The Coulter Department of Biomedical Engineering is driving students and faculty to turn inventions into ventures…
“As many as half of our student teams file a provisional patent application by the end of the semester,” Rains says. “At the same time, getting all the way to market is hard because of government regulation. It takes years and a lot of money and hard work.”
It helps that the faculty leading Coulter’s Capstone are themselves entrepreneurs. Stubbs had five startups spanning a venerable career, two of which he sold. Rains developed products for two medical device giants before joining his alma mater in 2012 to direct Capstone.
But he hasn’t parked his entrepreneurial ambition. In 2016, Rains founded Jackson Medical around a product he had engineered, a safety cap for surgical light cables. The cap, now marketed as GloShield, prevents carelessly placed lights in an operating room from setting materials on fire. GloShield was introduced to the market last summer.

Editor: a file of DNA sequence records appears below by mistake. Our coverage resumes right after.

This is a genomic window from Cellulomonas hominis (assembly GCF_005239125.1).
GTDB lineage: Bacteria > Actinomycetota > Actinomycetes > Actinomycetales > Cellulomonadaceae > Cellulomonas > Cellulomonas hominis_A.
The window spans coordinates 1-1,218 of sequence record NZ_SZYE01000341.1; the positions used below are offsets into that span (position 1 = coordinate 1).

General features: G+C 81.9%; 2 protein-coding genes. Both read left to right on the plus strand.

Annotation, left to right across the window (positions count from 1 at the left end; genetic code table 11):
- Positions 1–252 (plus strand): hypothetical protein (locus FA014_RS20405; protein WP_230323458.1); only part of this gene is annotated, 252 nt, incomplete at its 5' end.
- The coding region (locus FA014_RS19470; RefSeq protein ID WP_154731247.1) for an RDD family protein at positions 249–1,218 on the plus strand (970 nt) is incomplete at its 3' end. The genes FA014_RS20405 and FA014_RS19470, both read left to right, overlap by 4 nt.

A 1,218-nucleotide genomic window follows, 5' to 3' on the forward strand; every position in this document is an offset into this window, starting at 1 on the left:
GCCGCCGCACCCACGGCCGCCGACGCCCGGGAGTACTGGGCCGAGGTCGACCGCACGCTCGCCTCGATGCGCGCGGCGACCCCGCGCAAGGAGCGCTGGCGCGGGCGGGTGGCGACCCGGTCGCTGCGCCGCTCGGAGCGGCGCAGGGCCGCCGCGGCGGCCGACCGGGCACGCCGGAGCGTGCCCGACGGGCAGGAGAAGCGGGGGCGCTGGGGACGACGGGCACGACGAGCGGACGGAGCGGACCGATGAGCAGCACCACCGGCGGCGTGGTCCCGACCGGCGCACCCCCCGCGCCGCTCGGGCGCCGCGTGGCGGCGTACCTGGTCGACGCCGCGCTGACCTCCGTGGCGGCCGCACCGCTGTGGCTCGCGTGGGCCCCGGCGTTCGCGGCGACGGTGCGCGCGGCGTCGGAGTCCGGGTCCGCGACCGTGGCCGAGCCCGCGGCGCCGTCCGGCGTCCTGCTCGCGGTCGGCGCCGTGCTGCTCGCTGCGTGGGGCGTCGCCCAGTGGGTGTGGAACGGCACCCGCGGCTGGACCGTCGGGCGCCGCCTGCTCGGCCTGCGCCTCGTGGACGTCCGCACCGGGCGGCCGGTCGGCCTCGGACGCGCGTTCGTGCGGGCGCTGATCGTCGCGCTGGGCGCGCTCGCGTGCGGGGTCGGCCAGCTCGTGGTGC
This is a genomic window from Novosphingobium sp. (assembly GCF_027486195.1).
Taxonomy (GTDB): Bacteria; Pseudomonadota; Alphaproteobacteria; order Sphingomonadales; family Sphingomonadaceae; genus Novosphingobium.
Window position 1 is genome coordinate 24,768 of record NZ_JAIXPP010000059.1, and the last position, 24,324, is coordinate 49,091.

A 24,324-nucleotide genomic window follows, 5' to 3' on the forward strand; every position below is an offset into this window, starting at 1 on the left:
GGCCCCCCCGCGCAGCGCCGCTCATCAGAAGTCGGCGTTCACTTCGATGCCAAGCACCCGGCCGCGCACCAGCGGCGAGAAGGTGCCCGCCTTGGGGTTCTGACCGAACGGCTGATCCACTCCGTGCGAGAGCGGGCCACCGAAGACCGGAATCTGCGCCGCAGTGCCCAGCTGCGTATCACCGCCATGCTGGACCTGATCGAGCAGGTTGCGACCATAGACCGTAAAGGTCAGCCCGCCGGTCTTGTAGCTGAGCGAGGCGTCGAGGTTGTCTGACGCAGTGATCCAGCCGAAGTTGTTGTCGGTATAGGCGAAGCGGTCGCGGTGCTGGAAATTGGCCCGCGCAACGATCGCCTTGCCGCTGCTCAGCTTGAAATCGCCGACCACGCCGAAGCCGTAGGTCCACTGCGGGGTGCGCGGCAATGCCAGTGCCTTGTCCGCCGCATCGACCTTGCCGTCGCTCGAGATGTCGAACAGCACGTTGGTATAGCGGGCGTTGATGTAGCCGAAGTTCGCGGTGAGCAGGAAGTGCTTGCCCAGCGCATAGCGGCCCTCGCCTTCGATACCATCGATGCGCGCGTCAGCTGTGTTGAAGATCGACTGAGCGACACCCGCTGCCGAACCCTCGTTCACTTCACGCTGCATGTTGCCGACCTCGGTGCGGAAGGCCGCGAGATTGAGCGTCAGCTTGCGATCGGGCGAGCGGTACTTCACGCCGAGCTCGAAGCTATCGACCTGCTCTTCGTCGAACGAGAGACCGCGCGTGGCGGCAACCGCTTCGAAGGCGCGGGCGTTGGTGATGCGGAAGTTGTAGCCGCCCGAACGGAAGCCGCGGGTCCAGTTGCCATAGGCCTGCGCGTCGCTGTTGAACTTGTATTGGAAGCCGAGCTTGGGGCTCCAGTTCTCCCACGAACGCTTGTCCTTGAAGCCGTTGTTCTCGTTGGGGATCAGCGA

Margulies says startups like Jackson Medical reflect the enterprising drive of more than a few Coulter faculty.
“There’s a difference between translation and entrepreneurship,” she says. “Many of our faculty actually take the baton from the laboratory into the prototype stage and then on to the launch of a company. They see this as the best way to make a difference in the lives of others.”